When it comes to year-end lists, I'm a hypocrite. I read them obsessively. I seek them out across vast expanses of the Internet. I'm thrilled when they teach me something.
And yet, for a variety of reasons, I hate constructing my own.
What's more, with the arrival of streaming services like Spotify and Rhapsody, year-end albums lists are starting to feel old fashioned.
With that in mind, here's a list of music-related things I enjoyed in 2013. Some of them are albums. Some are not. Some are songs. Some are not. Merry Christmas to all. I hope my list makes your list of the best year-end lists.
"Sound Opinions" podcast. This free, weekly show is hosted by the Chicago Tribune's Greg Kot and veteran critic Jim DeRogatis features interviews and live performances, album reviews, music news and lively banter between two music-obsessed writers. DeRogatis' slobbering over Brian Eno can be off-putting and the show's abuse of "Stranded" by The Saints has pretty much ruined the song for me. Other than that, it's the best hour of music on the Internet.
"Undercover" videos on www.avclub.com. A constant source of delight in recent years, "Undercover" brings performers into a studio (or captures them out and about) and asks them to cover a tune while the AV Club cameras roll. It's a great way to discover a new band or learn something new about a band you've loved for years. Highlights this year included The Dismemberment Plan doing Heart's "Barracuda," Richard Marx singing "What's New Pussycat?" and Gwar covering Billy Ocean's "Get Outta My Dreams, Get Into My Car." The folks at the AV Club deserve a Grammy.
Yo La Tengo at The Jefferson Theatre, Charlottesville, Jan. 24. I started off 2013 by driving up to Charlottesville to see this legendary, influential indie-rock band. Loud and noisy, sweet and tuneful, YLT played arty music with remarkably little pretension.
"Owls," track from The Handsome Family album "Wilderness." This song encapsulates everything I love about The Handsome Family. Cavernous, countrypolitan singing; sensitive playing and lyrics that offer delicious deadpan humor. "Oh the owls, the owls, with their feathers of silk, the owls, they mock me, and have stolen my pills."
Black Sabbath album "13." This reunion album reminded me just how much I've missed the classic Black Sabbath sound. Tony Iommi's guitar riffs are models of tunefulness and economy. Ozzy Osbourne's voice is eerily unhinged. I heard complaints that fill-in drummer Brad Wilk lacked the swing of Sabbath's own Bill Ward. Maybe so, but the disc still delivers the menace I look for in my proto-metal.
"By U.S. Bonds: That's My Story," by Gary U.S. Bonds and Stephen Cooper. Bond's autobiography is full of revelations: He had a bad experience working with another local music legend, Swamp Dogg. In the dark days of his career, after his hits "Quarter to Three" and "New Orleans" had dropped off the charts, Bonds was reduced to shoplifting meat to feed his family. Most of all, the book is an engaging case study in how to survive in the often-brutal music business.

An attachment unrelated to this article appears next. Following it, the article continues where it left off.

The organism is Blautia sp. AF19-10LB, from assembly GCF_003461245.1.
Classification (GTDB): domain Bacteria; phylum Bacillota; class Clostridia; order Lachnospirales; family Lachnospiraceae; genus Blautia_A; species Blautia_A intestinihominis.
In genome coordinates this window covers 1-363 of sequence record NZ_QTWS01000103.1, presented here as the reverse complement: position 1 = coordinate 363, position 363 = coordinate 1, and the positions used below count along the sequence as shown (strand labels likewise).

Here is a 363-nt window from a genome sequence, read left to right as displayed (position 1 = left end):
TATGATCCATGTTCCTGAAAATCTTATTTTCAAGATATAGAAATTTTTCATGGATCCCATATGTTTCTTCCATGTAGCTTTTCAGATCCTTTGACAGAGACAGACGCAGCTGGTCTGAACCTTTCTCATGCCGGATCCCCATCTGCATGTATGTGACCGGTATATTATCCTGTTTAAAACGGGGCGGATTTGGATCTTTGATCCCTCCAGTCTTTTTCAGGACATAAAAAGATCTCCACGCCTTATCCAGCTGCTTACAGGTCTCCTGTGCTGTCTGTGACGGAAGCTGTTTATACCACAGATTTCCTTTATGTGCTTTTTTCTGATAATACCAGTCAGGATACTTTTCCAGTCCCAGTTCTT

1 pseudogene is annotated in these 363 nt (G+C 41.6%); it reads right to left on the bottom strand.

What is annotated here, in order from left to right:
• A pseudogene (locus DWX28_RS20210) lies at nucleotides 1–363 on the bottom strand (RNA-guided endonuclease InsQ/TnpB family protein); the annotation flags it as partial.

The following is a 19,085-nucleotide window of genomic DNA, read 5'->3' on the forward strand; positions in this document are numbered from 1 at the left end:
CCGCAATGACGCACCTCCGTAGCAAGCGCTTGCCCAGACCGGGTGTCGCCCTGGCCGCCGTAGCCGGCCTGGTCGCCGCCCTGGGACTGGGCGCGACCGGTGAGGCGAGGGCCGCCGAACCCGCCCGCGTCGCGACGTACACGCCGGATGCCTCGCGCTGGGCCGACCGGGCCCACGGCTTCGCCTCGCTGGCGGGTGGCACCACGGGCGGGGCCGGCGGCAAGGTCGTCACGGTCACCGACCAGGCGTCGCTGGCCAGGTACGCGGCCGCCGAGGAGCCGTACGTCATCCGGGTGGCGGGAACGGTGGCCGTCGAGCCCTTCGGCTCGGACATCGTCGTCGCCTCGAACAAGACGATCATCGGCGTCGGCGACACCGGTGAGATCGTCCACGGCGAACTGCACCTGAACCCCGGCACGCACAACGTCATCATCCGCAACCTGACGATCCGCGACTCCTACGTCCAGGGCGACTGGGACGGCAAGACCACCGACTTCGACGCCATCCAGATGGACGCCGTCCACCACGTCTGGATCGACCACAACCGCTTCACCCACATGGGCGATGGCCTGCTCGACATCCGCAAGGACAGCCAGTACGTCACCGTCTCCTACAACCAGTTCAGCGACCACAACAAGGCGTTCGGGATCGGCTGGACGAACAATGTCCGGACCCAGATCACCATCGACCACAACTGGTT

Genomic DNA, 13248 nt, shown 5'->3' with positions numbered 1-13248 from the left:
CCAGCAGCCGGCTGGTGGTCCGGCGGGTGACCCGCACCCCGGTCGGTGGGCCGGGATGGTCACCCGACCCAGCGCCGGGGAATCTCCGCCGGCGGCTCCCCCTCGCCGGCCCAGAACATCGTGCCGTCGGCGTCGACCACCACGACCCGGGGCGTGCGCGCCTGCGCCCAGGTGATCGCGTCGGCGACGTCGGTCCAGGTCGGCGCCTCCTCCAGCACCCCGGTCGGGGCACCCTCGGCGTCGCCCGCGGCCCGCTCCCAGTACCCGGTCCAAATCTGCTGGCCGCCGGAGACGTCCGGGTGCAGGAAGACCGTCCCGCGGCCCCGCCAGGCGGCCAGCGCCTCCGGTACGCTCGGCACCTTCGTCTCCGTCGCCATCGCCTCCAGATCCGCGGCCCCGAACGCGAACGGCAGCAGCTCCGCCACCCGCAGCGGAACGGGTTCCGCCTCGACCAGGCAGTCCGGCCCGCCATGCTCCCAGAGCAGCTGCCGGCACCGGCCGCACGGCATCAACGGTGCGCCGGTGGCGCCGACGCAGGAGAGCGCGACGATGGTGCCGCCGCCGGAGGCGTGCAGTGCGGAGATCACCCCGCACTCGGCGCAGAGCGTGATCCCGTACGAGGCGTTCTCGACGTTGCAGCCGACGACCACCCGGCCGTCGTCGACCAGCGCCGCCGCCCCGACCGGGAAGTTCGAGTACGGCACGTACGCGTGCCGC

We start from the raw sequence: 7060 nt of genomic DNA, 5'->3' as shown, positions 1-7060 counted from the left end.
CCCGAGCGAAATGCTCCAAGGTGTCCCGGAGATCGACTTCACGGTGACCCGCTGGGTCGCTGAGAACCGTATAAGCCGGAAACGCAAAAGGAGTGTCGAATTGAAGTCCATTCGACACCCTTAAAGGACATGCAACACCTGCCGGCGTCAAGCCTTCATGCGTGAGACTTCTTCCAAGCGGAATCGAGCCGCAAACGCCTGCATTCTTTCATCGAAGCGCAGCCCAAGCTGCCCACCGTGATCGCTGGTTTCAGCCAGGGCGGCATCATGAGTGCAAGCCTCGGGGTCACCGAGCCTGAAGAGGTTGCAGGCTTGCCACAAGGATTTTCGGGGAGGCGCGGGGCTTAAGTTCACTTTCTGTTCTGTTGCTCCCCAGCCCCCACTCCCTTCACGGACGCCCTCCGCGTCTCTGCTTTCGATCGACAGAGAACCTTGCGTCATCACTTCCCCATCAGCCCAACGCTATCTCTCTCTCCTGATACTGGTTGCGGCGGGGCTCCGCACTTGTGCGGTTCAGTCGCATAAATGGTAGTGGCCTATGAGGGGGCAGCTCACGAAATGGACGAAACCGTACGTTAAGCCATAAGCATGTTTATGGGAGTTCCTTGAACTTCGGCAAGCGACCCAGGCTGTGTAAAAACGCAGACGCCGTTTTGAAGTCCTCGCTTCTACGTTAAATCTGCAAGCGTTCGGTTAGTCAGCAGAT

Resurgence of Mill Point Park as a live music venue. Those of us who remember Mill Point's heyday as a live music venue know the park's potential. A few tentative steps were taken this year towards recaputuring a bit of that past glory. While the Mill Point Music Festival was imperfect, it showed that music fans are eager to get back to the park.
Music documentaries, lots of them. Music movies have never been more plentiful. Maybe it's because digital advances have made shooting and editing movies less expensive. Or, maybe it's because streaming technology has made small films more accessible. For whatever reason, music docs seem to be popping up everywhere. I caught up with the 2011 Replacements film "Color Me Obsessed," this year. I plan to see another about The Fleshtones. "Filmage: The Story of Descendents/ALL," about my beloved Descendents, is set to be screened Jan. 25 in Virginia Beach. I am so there.
Laura Marling album "Once I Was an Eagle." My friend and former co-worker Joe Atkinson first told me about Marling years ago but her music didn't connect with me until this arrived. Sounding like a cross between post-heroin Marianne Faithfull and Joni Mitchell, Marling has a voice that commands attention. She writes weighty songs that soar.
"Can't Live with The World," track from Laura Mvula album "Sing to the Moon." This quiet, soothing song meant more to me than any I heard in 2013. Why? It's a beautifully sung message of hope and healing.
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